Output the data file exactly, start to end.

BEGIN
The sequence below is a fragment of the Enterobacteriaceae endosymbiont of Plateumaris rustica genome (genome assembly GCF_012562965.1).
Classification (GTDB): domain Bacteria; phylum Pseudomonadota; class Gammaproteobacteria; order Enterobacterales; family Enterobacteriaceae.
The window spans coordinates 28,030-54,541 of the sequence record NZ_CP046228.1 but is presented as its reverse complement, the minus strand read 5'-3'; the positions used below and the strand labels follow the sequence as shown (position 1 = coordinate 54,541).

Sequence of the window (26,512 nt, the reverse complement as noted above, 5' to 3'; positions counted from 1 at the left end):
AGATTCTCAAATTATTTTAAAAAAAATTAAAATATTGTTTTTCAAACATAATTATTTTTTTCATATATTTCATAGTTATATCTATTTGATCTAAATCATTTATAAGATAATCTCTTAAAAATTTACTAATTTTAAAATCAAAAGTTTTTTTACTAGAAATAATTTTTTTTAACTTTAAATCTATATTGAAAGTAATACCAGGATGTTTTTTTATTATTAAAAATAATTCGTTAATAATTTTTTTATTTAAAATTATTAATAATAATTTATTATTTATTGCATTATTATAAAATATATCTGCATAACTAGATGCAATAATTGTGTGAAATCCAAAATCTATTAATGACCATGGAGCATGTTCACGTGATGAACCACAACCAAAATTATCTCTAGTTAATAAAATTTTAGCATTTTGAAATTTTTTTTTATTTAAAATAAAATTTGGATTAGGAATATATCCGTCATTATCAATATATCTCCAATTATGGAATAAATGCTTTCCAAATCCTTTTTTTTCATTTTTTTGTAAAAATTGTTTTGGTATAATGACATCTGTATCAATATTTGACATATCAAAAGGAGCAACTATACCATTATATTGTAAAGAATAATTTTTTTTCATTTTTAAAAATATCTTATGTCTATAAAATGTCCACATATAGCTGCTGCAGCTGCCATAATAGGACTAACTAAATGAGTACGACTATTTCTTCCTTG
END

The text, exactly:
The sequence below is a fragment of the Enterobacteriaceae endosymbiont of Plateumaris rustica genome (genome assembly GCF_012562965.1).
Classification (GTDB): domain Bacteria; phylum Pseudomonadota; class Gammaproteobacteria; order Enterobacterales; family Enterobacteriaceae.
The window spans coordinates 28,030-54,541 of the sequence record NZ_CP046228.1 but is presented as its reverse complement, the minus strand read 5'-3'; the positions used below and the strand labels follow the sequence as shown (position 1 = coordinate 54,541).

Sequence of the window (26,512 nt, the reverse complement as noted above, 5' to 3'; positions counted from 1 at the left end):
AGATTCTCAAATTATTTTAAAAAAAATTAAAATATTGTTTTTCAAACATAATTATTTTTTTCATATATTTCATAGTTATATCTATTTGATCTAAATCATTTATAAGATAATCTCTTAAAAATTTACTAATTTTAAAATCAAAAGTTTTTTTACTAGAAATAATTTTTTTTAACTTTAAATCTATATTGAAAGTAATACCAGGATGTTTTTTTATTATTAAAAATAATTCGTTAATAATTTTTTTATTTAAAATTATTAATAATAATTTATTATTTATTGCATTATTATAAAATATATCTGCATAACTAGATGCAATAATTGTGTGAAATCCAAAATCTATTAATGACCATGGAGCATGTTCACGTGATGAACCACAACCAAAATTATCTCTAGTTAATAAAATTTTAGCATTTTGAAATTTTTTTTTATTTAAAATAAAATTTGGATTAGGAATATATCCGTCATTATCAATATATCTCCAATTATGGAATAAATGCTTTCCAAATCCTTTTTTTTCATTTTTTTGTAAAAATTGTTTTGGTATAATGACATCTGTATCAATATTTGACATATCAAAAGGAGCAACTATACCATTATATTGTAAAGAATAATTTTTTTTCATTTTTAAAAATATCTTATGTCTATAAAATGTCCACATATAGCTGCTGCAGCTGCCATAATAGGACTAACTAAATGAGTACGACTATTTCTTCCTTG